What can we do to prevent financial abuse?

There are formal ways of protecting older people through government regulation and legal sanctions, but we might do better by raising awareness of financial elder abuse (FEA) and its effects, throughout society.

Education and awareness

Starting at the broadest level, much more needs to be done to challenge ageism and negative attitudes to older people and their assets – treating older people with dignity and respect should mean the elimination of abuse. Government action in this area would be consistent with its Positive Ageing Strategy.

Older people themselves

Older people can protect themselves against FEA by organising their financial affairs well, taking responsibility for them as much as possible; staying informed and knowing where to go for help. Increasing financial literacy for older people could be a very useful preventive strategy. There would be limitations, of course, for people who are losing cognitive capacity. In New Zealand, financial literacy resources appear to give priority to the needs of younger people with few services aimed at older people.

Role of Families

We also need education on managing the finances of older people in a non-abusive way. This concerns family members, but also service providers. An Australia study found that police checks relating to murder and assault are needed for people working with older people, but these do not extend to fraud, extortion, blackmail and robbery.

Families can be alert for signs of financial abuse, such as unexplained cash withdrawals, unusual signatures or missing belongings. Family agreements can set out arrangements between older people and their adult children about sharing property, loaning or gifting money, and sometimes about care in return for these. At the moment these are mainly informal and/or verbal, which may limit their usefulness. Keeping full records of all transactions and making sure they are accessible can also reduce the opportunities for FEA. Family members may need support; financial management for older people, especially those with cognitive impairment, can be onerous and time-consuming.

Service providers

Measures to increase awareness of FEA among case managers, GPs, police, residential care workers, solicitors, social workers and nurses would be helpful. But also among the staff of banks, legal firms, insurance, loan and investment companies. Banks, in particular, often deal with older customers on a regular basis and get to know them well. They could track unusual activity in accounts and intervene in such instances. The challenge here is to balance the responsibility to protect the safety of the older customers with the elders’ right to privacy and self-determination. Some residential care facilities offer residents a managed account for their personal allowances from superannuation to protect the funds from abuse by family members or others. Other service providers who could be on the look out for FEA are home support providers and befriending services.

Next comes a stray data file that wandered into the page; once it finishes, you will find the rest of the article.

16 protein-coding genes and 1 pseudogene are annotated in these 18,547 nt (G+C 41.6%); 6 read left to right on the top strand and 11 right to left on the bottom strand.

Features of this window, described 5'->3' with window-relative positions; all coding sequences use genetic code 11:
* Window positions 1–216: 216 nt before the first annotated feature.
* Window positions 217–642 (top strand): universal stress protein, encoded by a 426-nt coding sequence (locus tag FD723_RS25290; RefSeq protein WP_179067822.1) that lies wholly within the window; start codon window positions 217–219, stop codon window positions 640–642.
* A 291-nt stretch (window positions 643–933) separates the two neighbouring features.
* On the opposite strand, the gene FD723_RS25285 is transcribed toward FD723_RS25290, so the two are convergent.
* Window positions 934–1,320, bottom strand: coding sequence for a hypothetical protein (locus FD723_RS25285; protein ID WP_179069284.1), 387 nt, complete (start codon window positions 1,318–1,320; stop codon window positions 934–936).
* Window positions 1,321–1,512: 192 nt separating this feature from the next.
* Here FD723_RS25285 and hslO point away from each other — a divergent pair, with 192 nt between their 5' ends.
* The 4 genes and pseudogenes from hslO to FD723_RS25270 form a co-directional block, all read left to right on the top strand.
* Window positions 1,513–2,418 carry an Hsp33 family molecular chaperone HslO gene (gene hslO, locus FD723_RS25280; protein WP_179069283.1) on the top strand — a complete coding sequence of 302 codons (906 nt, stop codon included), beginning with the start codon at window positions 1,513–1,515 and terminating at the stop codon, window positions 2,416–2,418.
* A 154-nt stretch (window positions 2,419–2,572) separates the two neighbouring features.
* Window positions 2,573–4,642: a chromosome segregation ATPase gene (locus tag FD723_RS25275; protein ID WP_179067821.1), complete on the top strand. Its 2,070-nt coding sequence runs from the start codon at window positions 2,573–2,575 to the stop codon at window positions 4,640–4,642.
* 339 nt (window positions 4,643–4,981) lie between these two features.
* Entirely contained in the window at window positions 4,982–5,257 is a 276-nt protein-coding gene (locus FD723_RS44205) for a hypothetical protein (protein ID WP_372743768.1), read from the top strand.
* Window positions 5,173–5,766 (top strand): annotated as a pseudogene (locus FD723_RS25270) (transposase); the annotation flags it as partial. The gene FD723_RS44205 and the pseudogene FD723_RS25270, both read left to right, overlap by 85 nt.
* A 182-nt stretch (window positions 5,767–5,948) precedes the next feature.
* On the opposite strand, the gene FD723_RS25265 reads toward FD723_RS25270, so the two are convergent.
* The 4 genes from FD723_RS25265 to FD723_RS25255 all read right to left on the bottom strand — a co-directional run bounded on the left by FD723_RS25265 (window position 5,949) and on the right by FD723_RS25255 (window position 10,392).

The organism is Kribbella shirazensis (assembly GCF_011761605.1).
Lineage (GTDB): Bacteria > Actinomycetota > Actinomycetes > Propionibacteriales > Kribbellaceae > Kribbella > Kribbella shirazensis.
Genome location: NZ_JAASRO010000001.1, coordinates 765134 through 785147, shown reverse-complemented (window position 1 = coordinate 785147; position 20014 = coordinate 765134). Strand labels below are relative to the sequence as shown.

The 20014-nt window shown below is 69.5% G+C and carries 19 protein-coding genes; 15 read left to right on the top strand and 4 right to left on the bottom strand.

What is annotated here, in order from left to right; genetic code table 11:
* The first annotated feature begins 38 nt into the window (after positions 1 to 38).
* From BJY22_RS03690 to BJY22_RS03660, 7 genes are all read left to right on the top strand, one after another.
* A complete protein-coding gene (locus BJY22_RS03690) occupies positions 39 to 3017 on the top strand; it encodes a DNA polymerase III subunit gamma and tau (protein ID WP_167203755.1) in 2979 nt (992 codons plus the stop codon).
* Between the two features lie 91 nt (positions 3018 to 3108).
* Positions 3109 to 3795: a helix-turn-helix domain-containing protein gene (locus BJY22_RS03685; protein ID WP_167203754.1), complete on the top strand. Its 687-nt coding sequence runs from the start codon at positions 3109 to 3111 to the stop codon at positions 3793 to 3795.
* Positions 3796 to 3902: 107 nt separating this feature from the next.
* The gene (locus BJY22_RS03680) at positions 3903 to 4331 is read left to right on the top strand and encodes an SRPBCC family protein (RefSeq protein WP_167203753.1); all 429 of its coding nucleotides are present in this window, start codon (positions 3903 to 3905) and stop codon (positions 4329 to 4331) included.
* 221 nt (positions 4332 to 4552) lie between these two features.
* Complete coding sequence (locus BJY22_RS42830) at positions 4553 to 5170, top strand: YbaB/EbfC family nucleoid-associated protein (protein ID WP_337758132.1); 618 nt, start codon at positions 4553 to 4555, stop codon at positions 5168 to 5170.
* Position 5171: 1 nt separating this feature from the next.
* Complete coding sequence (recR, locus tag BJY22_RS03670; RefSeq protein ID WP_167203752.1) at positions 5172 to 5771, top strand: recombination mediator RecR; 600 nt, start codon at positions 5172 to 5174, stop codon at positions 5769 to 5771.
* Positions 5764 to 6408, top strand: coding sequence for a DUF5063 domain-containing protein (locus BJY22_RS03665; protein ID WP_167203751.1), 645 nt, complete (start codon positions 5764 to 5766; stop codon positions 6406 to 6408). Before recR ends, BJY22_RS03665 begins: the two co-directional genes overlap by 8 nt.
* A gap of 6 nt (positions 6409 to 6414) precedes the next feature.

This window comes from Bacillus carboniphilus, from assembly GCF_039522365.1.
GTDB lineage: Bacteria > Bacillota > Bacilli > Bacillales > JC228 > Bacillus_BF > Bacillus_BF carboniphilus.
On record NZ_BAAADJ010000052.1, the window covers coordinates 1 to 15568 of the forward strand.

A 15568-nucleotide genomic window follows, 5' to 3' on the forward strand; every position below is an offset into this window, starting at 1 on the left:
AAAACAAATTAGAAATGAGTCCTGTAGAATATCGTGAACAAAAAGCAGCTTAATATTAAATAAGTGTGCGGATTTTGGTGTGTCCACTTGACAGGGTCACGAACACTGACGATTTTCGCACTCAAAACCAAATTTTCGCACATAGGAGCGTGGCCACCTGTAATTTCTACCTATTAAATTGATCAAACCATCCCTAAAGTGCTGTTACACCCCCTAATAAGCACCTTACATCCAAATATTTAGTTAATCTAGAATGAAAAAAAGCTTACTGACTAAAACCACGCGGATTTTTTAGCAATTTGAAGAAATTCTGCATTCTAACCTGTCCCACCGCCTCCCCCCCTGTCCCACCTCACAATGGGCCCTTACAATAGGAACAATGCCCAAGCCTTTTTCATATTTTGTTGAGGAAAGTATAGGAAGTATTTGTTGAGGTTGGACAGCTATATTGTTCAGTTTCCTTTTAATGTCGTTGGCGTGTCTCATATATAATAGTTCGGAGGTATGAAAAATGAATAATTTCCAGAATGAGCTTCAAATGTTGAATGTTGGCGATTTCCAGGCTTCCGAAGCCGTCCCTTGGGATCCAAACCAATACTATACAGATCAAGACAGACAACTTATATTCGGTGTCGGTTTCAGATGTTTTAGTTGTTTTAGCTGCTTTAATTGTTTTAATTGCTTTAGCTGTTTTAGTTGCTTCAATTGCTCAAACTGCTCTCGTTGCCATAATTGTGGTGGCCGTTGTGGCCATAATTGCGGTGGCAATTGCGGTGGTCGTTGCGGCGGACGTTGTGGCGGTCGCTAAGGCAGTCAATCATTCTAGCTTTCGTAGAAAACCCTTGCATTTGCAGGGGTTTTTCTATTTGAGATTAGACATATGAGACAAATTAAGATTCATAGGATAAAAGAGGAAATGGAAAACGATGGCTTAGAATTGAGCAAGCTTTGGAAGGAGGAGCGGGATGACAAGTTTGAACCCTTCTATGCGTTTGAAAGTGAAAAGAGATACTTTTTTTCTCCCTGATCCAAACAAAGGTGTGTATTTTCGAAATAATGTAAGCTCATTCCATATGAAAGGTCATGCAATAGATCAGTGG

Better consumer protection

In addition to formal regulations and requirements, legal and financial service organisations need to ensure that investors understand the products and services that they offer. Older people have been taken in by unscrupulous advisers. They may be vulnerable to a “hard sell” and bemused by technical complexity. Their values, such as respect for “authority” may hold them back from asking questions and asserting their rights as consumers.

This means that all information should be presented in plain language which is easy for non-specialists to understand; that consumers know how to make complaints and are fully informed of their rights; that there are full and accessible records of all transactions; and that the credentials and “track record” of financial advisers are made clear, as well as fee structures and potential conflicts of interest.

Legal protection

Do older people require special protection against financial abuse over and above what is available to everyone? Is it enough to protect all adults unable to make their own decisions because of mental or physical disability? Should statutory agencies have the powers to investigate and intervene in abusive situations and apply legal penalties? In New Zealand we have the enduring power of attorney (EPA) mechanism and the Protection of Personal and Property Rights (PPPR) Act 1988. This Act 1988 was amended in 2008 in response to concerns about financial elder abuse through the misuse of EPAs.

Next – What can we do when financial abuse happens?

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About Age Concern New Zealand 'on research'

At the heart of everything Age Concern does is a passion to see older people experience well-being, respect, dignity, and to be included and valued. We support, inform and advise older people on issues such as access to health care, transport, housing, financial entitlements, and social opportunities. We also work to combat real problems in our society, like elder abuse and neglect, chronic loneliness and social isolation. We provide specialist services with trained and qualified professionals able to give expert advice and assistance. Age Concern is a charity and relies on the support of volunteers and public donations to do much of the work we do. To help us help older people, please consider making a donation of your time or money. To see how, visit www.ageconcern.org.nz
This entry was posted in Risks-loneliness and social isolation, EAN, discrimination. Bookmark the permalink.

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